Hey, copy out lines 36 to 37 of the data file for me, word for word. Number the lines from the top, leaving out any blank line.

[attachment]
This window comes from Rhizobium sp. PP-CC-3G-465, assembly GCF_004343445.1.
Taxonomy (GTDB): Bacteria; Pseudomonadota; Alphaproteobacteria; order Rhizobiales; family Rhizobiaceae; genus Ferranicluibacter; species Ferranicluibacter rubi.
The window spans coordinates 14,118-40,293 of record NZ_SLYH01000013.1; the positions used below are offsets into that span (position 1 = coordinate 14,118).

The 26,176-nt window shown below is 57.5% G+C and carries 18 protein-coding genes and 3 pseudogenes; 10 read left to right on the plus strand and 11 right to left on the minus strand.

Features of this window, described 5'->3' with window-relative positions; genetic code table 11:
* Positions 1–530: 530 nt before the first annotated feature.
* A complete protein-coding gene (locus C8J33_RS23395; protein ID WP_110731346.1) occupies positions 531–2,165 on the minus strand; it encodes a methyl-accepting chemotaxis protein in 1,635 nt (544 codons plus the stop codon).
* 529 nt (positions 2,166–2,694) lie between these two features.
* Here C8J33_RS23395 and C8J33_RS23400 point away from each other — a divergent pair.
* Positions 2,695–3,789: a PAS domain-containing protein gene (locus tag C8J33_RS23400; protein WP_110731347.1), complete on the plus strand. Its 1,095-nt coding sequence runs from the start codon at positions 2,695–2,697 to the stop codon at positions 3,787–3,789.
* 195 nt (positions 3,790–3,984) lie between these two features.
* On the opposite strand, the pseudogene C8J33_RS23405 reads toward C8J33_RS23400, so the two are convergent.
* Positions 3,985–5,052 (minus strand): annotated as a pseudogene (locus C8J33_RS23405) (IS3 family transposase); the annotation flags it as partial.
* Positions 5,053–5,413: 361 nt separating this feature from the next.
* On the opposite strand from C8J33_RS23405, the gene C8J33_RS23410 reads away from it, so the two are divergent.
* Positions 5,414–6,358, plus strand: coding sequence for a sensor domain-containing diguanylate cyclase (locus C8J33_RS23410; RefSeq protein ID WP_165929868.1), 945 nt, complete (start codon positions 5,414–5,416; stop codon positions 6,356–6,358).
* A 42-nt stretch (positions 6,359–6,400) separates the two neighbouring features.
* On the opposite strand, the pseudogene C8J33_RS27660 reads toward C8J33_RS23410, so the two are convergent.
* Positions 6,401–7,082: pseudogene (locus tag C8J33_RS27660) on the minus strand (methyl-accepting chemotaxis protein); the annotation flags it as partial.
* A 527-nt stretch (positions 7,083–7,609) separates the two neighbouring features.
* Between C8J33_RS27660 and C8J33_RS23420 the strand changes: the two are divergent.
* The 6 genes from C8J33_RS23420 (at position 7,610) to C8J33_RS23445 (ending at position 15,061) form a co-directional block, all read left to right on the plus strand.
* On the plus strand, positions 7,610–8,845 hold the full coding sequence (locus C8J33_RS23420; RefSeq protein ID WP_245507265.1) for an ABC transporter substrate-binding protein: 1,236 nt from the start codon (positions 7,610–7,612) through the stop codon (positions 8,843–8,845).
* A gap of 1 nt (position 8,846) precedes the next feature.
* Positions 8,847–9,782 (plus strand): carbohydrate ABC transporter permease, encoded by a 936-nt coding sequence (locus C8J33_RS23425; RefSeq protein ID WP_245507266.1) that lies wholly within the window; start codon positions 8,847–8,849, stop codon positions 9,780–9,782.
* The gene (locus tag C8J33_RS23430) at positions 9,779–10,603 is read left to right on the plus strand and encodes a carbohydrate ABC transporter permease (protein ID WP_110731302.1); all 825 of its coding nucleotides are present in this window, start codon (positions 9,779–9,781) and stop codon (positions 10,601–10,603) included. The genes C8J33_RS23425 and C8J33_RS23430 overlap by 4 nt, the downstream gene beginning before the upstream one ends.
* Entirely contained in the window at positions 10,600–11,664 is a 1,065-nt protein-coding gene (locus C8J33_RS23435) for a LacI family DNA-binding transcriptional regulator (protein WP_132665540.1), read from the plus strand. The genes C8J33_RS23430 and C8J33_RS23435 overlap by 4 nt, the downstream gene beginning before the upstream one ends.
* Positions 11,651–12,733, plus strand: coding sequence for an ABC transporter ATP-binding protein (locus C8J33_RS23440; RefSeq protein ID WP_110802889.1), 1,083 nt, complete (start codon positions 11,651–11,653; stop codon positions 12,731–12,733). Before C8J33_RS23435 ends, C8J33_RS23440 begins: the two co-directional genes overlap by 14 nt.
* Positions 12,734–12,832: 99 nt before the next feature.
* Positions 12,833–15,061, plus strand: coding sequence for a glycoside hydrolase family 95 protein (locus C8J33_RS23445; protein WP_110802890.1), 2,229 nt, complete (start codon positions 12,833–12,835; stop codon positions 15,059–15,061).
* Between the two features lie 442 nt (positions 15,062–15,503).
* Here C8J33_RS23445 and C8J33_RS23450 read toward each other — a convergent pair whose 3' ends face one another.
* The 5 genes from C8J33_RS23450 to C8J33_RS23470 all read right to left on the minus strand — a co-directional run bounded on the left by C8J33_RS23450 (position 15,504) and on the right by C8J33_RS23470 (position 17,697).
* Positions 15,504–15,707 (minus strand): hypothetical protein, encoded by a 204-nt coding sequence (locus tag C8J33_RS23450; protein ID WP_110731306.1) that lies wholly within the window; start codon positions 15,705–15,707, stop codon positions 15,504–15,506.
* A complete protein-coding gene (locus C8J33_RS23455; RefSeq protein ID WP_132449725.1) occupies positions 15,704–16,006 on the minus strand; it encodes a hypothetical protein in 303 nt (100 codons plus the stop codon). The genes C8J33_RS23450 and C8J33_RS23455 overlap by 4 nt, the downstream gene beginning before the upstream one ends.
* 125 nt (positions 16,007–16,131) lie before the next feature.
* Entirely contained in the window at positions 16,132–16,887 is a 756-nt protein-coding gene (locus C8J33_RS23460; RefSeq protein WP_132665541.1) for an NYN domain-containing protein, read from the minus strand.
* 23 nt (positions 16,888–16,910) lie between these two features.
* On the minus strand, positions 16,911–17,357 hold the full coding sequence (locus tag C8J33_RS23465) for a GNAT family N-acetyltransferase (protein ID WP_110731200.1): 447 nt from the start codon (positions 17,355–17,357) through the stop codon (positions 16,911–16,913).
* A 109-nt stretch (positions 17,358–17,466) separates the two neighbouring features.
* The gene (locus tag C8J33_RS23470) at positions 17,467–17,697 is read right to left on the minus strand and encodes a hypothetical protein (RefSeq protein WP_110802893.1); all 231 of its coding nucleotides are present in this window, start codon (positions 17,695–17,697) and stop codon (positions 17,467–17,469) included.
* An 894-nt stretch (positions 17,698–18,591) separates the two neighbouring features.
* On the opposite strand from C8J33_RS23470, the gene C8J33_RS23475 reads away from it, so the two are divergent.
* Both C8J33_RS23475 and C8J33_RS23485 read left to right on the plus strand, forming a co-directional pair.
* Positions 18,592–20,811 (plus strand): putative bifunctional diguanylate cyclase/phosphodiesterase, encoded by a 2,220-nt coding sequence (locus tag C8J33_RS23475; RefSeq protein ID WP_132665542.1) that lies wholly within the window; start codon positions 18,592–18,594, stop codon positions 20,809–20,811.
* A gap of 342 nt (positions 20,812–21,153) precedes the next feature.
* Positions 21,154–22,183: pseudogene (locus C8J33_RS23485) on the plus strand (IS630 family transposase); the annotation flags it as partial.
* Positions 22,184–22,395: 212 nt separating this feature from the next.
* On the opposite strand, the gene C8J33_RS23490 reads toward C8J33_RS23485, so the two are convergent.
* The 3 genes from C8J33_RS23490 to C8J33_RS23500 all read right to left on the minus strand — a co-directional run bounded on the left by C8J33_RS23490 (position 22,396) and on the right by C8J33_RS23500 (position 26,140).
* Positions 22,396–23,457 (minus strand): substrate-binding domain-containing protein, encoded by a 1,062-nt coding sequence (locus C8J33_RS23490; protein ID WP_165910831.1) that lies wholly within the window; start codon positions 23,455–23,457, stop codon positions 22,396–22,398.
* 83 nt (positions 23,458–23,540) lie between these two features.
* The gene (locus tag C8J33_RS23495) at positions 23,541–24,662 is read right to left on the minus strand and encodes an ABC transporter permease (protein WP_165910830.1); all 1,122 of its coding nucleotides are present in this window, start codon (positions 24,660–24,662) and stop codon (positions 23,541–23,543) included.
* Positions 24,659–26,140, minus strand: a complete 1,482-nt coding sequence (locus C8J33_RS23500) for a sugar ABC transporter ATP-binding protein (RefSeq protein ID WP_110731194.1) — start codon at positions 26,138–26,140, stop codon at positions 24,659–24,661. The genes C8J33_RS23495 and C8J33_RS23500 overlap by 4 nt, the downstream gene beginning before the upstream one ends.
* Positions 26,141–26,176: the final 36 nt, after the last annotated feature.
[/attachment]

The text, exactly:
* 125 nt (positions 16,007–16,131) lie before the next feature.
* Entirely contained in the window at positions 16,132–16,887 is a 756-nt protein-coding gene (locus C8J33_RS23460; RefSeq protein WP_132665541.1) for an NYN domain-containing protein, read from the minus strand.